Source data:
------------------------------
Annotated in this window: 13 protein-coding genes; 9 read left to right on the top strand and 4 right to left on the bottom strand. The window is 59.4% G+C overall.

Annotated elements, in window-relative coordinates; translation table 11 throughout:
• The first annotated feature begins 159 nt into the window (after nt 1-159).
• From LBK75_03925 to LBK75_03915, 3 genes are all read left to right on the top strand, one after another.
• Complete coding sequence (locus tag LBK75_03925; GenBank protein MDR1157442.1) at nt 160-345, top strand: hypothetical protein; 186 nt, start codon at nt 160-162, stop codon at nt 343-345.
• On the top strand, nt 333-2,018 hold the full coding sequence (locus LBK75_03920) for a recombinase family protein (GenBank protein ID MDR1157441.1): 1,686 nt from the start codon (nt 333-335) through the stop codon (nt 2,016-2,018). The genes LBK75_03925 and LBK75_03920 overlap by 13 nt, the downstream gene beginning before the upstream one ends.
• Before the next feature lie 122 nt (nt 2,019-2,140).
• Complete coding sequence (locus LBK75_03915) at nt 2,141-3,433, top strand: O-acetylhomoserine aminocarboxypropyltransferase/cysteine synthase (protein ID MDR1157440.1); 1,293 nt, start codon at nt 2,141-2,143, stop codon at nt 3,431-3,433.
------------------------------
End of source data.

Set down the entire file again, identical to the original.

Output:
Annotated in this window: 13 protein-coding genes; 9 read left to right on the top strand and 4 right to left on the bottom strand. The window is 59.4% G+C overall.

Annotated elements, in window-relative coordinates; translation table 11 throughout:
• The first annotated feature begins 159 nt into the window (after nt 1-159).
• From LBK75_03925 to LBK75_03915, 3 genes are all read left to right on the top strand, one after another.
• Complete coding sequence (locus tag LBK75_03925; GenBank protein MDR1157442.1) at nt 160-345, top strand: hypothetical protein; 186 nt, start codon at nt 160-162, stop codon at nt 343-345.
• On the top strand, nt 333-2,018 hold the full coding sequence (locus LBK75_03920) for a recombinase family protein (GenBank protein ID MDR1157441.1): 1,686 nt from the start codon (nt 333-335) through the stop codon (nt 2,016-2,018). The genes LBK75_03925 and LBK75_03920 overlap by 13 nt, the downstream gene beginning before the upstream one ends.
• Before the next feature lie 122 nt (nt 2,019-2,140).
• Complete coding sequence (locus LBK75_03915) at nt 2,141-3,433, top strand: O-acetylhomoserine aminocarboxypropyltransferase/cysteine synthase (protein ID MDR1157440.1); 1,293 nt, start codon at nt 2,141-2,143, stop codon at nt 3,431-3,433.